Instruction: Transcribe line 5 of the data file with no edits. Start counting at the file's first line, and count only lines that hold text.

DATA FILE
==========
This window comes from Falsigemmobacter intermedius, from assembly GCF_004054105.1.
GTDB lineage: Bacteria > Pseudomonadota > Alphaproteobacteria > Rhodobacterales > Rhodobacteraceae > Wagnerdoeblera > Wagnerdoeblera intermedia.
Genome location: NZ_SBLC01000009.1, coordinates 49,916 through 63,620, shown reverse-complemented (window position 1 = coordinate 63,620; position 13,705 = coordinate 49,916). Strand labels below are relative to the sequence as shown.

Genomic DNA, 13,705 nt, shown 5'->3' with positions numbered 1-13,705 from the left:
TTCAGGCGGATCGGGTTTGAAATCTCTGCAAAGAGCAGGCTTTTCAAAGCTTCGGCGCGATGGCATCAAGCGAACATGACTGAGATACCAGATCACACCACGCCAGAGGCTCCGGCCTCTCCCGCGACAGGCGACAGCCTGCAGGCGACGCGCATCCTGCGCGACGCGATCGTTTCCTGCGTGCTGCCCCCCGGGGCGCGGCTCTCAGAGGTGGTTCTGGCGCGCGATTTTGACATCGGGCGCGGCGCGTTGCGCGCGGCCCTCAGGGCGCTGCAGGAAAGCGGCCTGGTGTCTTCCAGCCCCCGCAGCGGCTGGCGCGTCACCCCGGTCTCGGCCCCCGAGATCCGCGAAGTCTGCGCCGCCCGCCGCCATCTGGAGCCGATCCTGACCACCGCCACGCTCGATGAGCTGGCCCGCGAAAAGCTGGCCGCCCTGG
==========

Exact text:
TTCAGGCGGATCGGGTTTGAAATCTCTGCAAAGAGCAGGCTTTTCAAAGCTTCGGCGCGATGGCATCAAGCGAACATGACTGAGATACCAGATCACACCACGCCAGAGGCTCCGGCCTCTCCCGCGACAGGCGACAGCCTGCAGGCGACGCGCATCCTGCGCGACGCGATCGTTTCCTGCGTGCTGCCCCCCGGGGCGCGGCTCTCAGAGGTGGTTCTGGCGCGCGATTTTGACATCGGGCGCGGCGCGTTGCGCGCGGCCCTCAGGGCGCTGCAGGAAAGCGGCCTGGTGTCTTCCAGCCCCCGCAGCGGCTGGCGCGTCACCCCGGTCTCGGCCCCCGAGATCCGCGAAGTCTGCGCCGCCCGCCGCCATCTGGAGCCGATCCTGACCACCGCCACGCTCGATGAGCTGGCCCGCGAAAAGCTGGCCGCCCTGG